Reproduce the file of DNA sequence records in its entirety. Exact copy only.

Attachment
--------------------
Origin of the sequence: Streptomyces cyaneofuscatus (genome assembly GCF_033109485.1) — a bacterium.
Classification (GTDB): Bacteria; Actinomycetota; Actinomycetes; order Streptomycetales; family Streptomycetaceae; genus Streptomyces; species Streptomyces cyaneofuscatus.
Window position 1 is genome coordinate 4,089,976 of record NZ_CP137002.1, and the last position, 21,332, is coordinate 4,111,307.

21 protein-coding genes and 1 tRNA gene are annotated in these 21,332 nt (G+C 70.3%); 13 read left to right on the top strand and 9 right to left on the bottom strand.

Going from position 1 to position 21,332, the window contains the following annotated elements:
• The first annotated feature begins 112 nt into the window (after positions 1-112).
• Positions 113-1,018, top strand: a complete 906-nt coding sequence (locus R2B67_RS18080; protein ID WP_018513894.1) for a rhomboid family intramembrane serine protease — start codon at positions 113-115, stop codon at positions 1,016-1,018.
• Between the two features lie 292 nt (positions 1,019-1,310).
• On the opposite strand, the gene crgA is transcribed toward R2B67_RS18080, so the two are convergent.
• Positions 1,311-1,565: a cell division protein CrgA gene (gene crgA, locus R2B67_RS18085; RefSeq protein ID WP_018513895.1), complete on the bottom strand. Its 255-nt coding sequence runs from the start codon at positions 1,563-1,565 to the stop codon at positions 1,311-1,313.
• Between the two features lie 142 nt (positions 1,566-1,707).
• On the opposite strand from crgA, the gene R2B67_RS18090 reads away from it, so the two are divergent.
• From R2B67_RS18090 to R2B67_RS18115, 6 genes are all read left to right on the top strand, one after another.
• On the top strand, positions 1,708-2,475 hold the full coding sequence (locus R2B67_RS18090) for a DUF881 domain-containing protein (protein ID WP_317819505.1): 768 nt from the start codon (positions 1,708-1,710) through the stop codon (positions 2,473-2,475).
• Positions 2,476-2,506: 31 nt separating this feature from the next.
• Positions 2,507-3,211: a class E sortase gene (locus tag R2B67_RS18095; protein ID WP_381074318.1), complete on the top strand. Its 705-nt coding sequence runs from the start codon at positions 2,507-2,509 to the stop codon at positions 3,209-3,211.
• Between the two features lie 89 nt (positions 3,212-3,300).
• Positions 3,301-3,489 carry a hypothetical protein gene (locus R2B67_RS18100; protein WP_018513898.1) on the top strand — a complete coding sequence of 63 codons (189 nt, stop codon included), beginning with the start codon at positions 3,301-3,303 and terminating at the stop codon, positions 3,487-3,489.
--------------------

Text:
Origin of the sequence: Streptomyces cyaneofuscatus (genome assembly GCF_033109485.1) — a bacterium.
Classification (GTDB): Bacteria; Actinomycetota; Actinomycetes; order Streptomycetales; family Streptomycetaceae; genus Streptomyces; species Streptomyces cyaneofuscatus.
Window position 1 is genome coordinate 4,089,976 of record NZ_CP137002.1, and the last position, 21,332, is coordinate 4,111,307.

21 protein-coding genes and 1 tRNA gene are annotated in these 21,332 nt (G+C 70.3%); 13 read left to right on the top strand and 9 right to left on the bottom strand.

Going from position 1 to position 21,332, the window contains the following annotated elements:
• The first annotated feature begins 112 nt into the window (after positions 1-112).
• Positions 113-1,018, top strand: a complete 906-nt coding sequence (locus R2B67_RS18080; protein ID WP_018513894.1) for a rhomboid family intramembrane serine protease — start codon at positions 113-115, stop codon at positions 1,016-1,018.
• Between the two features lie 292 nt (positions 1,019-1,310).
• On the opposite strand, the gene crgA is transcribed toward R2B67_RS18080, so the two are convergent.
• Positions 1,311-1,565: a cell division protein CrgA gene (gene crgA, locus R2B67_RS18085; RefSeq protein ID WP_018513895.1), complete on the bottom strand. Its 255-nt coding sequence runs from the start codon at positions 1,563-1,565 to the stop codon at positions 1,311-1,313.
• Between the two features lie 142 nt (positions 1,566-1,707).
• On the opposite strand from crgA, the gene R2B67_RS18090 reads away from it, so the two are divergent.
• From R2B67_RS18090 to R2B67_RS18115, 6 genes are all read left to right on the top strand, one after another.
• On the top strand, positions 1,708-2,475 hold the full coding sequence (locus R2B67_RS18090) for a DUF881 domain-containing protein (protein ID WP_317819505.1): 768 nt from the start codon (positions 1,708-1,710) through the stop codon (positions 2,473-2,475).
• Positions 2,476-2,506: 31 nt separating this feature from the next.
• Positions 2,507-3,211: a class E sortase gene (locus tag R2B67_RS18095; protein ID WP_381074318.1), complete on the top strand. Its 705-nt coding sequence runs from the start codon at positions 2,507-2,509 to the stop codon at positions 3,209-3,211.
• Between the two features lie 89 nt (positions 3,212-3,300).
• Positions 3,301-3,489 carry a hypothetical protein gene (locus R2B67_RS18100; protein WP_018513898.1) on the top strand — a complete coding sequence of 63 codons (189 nt, stop codon included), beginning with the start codon at positions 3,301-3,303 and terminating at the stop codon, positions 3,487-3,489.